University updates storage system to cope with data growth and support grid project

Leeds aims to cut costs with information lifecycle management

Leeds aims to cut costs with information lifecycle management

The University of Leeds has spent £1.1m on an information lifecycle management system to help it cope with an increasing volume of data and enable it to take part in a grid computing project with other universities.

Two Centera storage systems from EMC will help the university cope with a 30% annual growth in the volume of data produced by its IT systems. The technology, described as an information lifecycle management system, runs on an existing storage area network.

Leeds will share much of the capacity of the disc-based systems with the University of York and the University of Sheffield as part of a joint research project.

Leeds used to migrate files to tape, but retrieval times were considered to be too slow.

Steve Chidlow, ISS service manager at the University of Leeds, said, "We are currently experiencing a 30% annual growth in data and are expecting this to rise considerably with the expansion of our grid initiative and other projects such as the digitisation of our video library."

The university, helped by EMC and hardware supplier Dell, migrated 35,000 users onto the storage area network in just one week and has begun to offer a managed storage service to all of its faculties and departments. The aim is to help improve information management across the entire institution.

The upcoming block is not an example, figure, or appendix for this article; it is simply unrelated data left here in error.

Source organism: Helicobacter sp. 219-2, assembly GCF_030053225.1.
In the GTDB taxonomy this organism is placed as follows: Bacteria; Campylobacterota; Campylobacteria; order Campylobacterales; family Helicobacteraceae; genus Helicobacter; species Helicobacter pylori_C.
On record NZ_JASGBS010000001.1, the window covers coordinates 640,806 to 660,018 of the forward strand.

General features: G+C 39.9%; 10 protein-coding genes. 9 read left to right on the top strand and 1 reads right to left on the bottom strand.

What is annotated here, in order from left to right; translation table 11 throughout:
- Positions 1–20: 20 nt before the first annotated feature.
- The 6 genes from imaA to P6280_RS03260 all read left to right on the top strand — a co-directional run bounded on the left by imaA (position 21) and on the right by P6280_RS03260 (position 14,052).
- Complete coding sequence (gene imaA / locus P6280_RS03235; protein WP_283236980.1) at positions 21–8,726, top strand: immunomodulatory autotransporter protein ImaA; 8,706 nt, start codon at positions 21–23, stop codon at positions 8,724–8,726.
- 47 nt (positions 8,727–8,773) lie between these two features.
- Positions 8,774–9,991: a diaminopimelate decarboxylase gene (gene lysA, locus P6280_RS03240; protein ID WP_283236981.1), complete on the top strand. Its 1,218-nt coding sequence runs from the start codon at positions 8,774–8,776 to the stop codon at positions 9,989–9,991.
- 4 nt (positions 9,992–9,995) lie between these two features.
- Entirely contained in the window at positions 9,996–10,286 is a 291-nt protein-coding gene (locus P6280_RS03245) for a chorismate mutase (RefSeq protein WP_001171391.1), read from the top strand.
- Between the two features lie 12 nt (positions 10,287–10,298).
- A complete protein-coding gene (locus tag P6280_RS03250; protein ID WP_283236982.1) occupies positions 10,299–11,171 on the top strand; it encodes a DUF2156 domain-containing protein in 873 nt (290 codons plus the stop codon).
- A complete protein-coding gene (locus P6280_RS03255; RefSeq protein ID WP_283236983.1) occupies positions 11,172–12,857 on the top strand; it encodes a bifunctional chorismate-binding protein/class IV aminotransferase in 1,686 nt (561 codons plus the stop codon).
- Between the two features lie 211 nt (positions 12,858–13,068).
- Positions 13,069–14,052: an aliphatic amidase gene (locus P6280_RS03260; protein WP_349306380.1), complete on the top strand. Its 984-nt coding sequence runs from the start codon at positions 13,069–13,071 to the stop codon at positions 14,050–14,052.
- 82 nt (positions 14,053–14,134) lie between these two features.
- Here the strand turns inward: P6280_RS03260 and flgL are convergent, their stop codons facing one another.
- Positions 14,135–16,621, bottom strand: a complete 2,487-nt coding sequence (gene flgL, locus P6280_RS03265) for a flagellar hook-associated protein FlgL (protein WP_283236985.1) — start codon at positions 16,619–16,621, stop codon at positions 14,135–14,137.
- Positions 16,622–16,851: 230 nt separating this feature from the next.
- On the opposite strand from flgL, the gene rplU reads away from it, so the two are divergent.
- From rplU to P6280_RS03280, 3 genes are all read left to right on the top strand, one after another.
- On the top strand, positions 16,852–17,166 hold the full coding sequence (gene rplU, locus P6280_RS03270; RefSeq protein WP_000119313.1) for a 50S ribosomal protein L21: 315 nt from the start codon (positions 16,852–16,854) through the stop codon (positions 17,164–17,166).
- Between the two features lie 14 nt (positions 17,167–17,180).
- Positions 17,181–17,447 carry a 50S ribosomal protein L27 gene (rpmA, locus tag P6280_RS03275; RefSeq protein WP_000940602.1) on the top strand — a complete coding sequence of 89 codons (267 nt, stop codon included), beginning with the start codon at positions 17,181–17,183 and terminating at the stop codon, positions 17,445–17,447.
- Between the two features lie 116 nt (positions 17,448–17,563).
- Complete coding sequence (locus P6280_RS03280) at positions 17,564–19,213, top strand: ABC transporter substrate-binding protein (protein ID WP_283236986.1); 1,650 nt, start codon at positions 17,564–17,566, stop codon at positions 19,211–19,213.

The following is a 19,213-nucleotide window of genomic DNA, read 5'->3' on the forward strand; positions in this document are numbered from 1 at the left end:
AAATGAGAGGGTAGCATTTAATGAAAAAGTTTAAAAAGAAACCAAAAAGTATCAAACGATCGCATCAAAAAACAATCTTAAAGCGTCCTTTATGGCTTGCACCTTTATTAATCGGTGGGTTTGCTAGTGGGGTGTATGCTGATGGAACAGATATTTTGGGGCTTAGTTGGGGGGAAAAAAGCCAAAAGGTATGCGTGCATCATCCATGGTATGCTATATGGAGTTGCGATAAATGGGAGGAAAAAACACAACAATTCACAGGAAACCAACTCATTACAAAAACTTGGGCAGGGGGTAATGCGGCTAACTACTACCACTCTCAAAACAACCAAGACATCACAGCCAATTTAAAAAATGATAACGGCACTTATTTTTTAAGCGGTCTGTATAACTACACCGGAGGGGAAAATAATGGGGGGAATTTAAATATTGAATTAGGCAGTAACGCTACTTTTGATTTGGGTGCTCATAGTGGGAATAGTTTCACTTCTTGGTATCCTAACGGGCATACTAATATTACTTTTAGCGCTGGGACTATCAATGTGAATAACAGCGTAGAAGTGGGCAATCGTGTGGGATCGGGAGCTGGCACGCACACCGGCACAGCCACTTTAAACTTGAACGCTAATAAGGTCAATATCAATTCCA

Chidlow said the university will make operational savings by centralising its student, employee, faculty and departmental storage resources onto the tiered storage infrastructure.

Leeds University is also using EMC Legato Networker to back up its data onto its Adic Scalar i2000 tape libraries, with the option of archiving this information to Centera in the future.

The university is using EMC DiskXtender software to move and manage information from its Windows 2000 and Unix systems to Centera.

DiskXtender enables the file systems to be managed so that inactive data can be moved to a tape-based archive, freeing up space on the system.

The project began in August 2003 when the university implemented a Dell/EMC Clariion CX600 storage system with McData switches in both of its datacentres to manage its critical applications including SAP, library information systems and Microsoft Exchange 2000.

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